Changing Your Perceptions: Specialized Demo Day
I’m pretty certain that I made the right choice a year ago when I brought home a sparkling purple enduro bike, but i’m not one to pass up a chance to nosey at a bunch of different bikes. On a surprisingly warm sunday afternoon in February Mr Betty, Laura and I (or “large”, “small” and “medium” as we came to be known!) went to our local trails at Stainburn for Specialized’s Demo Day. The event was hosted by the guys at the Specialized store in Harrogate; who I can thoroughly recommend if you are looking for good advice, and they do a decent service too.
Neither one of us were looking for a new bike immediately, which perhaps gave us the freedom to try a variety of bikes that we wouldn’t normally consider. Specialized are a major bike manufacturer, perhaps the biggest, and it is often evident on bike websites that they come in for some flack as a result. They are often first among the manufacturers bringing new trends and products to market, some of which we were keen to try out today.
Mr Betty was really keen to try the e-bikes out, though I think it was more curiosity than any serious desire to purchase or operate a motorized vehicle. Specialized have been relatively late to the party when it comes to a solid e-bike offering (though a number of the major bike brands are still to offer an e-option) but we all managed to have a go on the Turbo Levo 6Fattie. This is essentially a remodelled stumpjumper with the levo battery system and plus sized tyres. All three of us were fairly adamant that we might well enjoy the e-bike, but we certainly wouldn’t be purchasing one or endorsing their use any time soon.
It is fairly safe to say that nothing climbs like an e-bike. On the first ride up the steep Stainburn switchbacks Mr Betty selected the Turbo Levo, whilst Laura and I kept it real on the Enduro 650b. It is safe to say from the whooping and hollering from Mr Betty he was having the most fun he had ever had on the climb to the top of the descents. When things turned downhill I think we were all sceptical about the Turbo Levo’s abilities. I was surprised that this bike handled reasonably well despite weighing significantly more than a modern downhill or trail bike.
For us there was just too much compromise; the uphills were so much fun in a way you would never experience on your normal human-powered trail bike, but we just weren’t sure that this was worth it when things turned south. This is not even getting into the discussion about whether in some way an e-bike is “cheating”, which is probably a discussion for another day. It is probably safe to say that our perception of e-bikes didn’t change, though that is not to say the Turbo Levo wasn’t an excellent specimen and it was enormous amounts of fun.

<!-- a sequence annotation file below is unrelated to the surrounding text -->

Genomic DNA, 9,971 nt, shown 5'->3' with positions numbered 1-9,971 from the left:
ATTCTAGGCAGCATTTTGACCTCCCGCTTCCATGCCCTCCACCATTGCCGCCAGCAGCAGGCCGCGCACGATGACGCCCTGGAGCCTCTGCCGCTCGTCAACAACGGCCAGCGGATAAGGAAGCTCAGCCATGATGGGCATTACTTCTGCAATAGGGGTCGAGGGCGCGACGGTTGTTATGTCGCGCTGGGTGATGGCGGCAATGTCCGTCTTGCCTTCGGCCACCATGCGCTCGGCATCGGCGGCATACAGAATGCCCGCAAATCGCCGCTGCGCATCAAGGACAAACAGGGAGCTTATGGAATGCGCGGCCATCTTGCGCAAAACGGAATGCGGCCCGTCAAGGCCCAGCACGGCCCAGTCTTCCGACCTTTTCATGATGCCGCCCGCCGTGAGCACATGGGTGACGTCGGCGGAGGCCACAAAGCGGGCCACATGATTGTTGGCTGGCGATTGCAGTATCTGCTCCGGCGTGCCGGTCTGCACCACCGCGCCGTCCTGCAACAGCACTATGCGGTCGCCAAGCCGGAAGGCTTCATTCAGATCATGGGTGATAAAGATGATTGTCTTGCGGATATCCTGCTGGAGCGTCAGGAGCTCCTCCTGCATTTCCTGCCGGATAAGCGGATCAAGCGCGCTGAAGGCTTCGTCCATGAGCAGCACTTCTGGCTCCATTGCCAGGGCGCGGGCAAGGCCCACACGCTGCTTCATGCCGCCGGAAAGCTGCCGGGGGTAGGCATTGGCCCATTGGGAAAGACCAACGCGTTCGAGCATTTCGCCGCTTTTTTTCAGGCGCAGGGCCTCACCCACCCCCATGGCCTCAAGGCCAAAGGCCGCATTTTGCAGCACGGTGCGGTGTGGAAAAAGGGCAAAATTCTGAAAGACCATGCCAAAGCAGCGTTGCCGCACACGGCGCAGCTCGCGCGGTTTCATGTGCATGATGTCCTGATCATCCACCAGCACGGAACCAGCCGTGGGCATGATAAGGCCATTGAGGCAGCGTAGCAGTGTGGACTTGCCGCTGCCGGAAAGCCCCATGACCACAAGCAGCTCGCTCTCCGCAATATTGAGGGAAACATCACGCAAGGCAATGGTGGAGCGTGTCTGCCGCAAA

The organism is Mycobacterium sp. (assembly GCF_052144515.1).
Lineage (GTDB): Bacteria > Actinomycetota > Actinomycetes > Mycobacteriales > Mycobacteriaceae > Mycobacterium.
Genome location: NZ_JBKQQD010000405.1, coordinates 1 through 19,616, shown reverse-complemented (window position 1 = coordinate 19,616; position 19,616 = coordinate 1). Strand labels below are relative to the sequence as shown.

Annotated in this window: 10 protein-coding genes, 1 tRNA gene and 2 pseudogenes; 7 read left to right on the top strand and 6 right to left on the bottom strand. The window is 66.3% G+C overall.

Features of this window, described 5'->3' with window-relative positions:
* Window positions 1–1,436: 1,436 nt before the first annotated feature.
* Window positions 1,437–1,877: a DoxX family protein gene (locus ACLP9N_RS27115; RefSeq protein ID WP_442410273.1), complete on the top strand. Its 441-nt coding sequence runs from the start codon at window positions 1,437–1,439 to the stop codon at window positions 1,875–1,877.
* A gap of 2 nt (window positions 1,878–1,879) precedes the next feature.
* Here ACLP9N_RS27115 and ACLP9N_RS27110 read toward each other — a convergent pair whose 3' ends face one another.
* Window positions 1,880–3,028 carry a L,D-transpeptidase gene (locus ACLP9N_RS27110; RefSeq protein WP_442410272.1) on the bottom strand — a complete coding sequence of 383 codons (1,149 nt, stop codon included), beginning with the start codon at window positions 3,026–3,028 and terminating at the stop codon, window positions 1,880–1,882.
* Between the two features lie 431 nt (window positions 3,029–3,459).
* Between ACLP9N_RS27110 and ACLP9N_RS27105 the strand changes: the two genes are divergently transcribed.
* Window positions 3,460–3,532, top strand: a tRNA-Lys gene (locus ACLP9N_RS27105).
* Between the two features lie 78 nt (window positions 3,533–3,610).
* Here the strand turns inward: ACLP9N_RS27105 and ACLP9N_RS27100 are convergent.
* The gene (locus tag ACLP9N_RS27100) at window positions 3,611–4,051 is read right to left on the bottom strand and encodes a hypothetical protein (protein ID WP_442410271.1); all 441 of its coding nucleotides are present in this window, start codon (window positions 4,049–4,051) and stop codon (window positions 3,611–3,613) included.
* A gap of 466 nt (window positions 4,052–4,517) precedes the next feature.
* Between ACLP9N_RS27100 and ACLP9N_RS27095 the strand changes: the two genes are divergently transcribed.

Perhaps a bigger surprise were the plus bike tyres. All of us were usually to be found on Magic Mary’s or something similarly chunky, but the plus sized purgatory tyre options from Specialized were significantly bigger at 3.0”. When you’re sitting over the bike and looking down at your front wheel the tyres look ridiculous, and you certainly wonder whether you’ve been tricked into something that is gonna leave you going OTB out on the trail. All of us enjoyed the large tyres, the grip seemed to be relatively endless and they swallowed up roots and wet rocks with ease. The purgatory 650b+ tyre’s nemesis is definitely thick, sloppy mud which was to be found in abundance on the soft loamy and slightly unofficial trails above the road at Stainburn. I’m sure that if these plus sized tires remain popular there will be a variety of models to cope with the British weather. Whilst these plus sized tires can sit on ‘normal’ rims, there are prone to rolling off, and if you’re thinking of buying a pair (as Mr Betty is) it’s probably running some really wide rims (38mm internal diameter or bigger I’m guessing).
Perhaps the biggest surprise of the day was just how grin-inducing the more ‘trail orientated’ options were. Mr Betty and Laura both gave 29ers a go and found them to be great on the climbs and not too shabby on the descents either. However all three of us gave the Stumpjumper a try out; either in 29er or 650b varieties and all came back to the trailhead proclaiming that the Stumpy was by far the most fun thing we had ridden all day. It was unsurprisingly great on the climbs, but it was explosively fast on the descents. None of us had considered going for a lower travel trail bike before, all opting for 160/170mm enduro bikes for trail riding and uplift duties, but the stumpy’s handled everything we threw at them on the rocky and steep track at Stainburn.
It may be a little while before any of us are looking for a new trail bike but the Stumpjumper will definitely be something to think about next time around (or sooner if we manage to pull off our ladykillers-esque plan to “come into some funds”).
Overall it was great to try out some different kit and talk to the knowledgeable and helpful team at the Specialized Harrogate store. The event gave us all something to think about, but probably left us feeling more certain that we had made the right choice with our respective steeds. If you want to try out the latest trends or just ride someone else’s bike as hard and fast as you can without getting into (too much) trouble then get yourself to the next available demo day.
February 27, 2017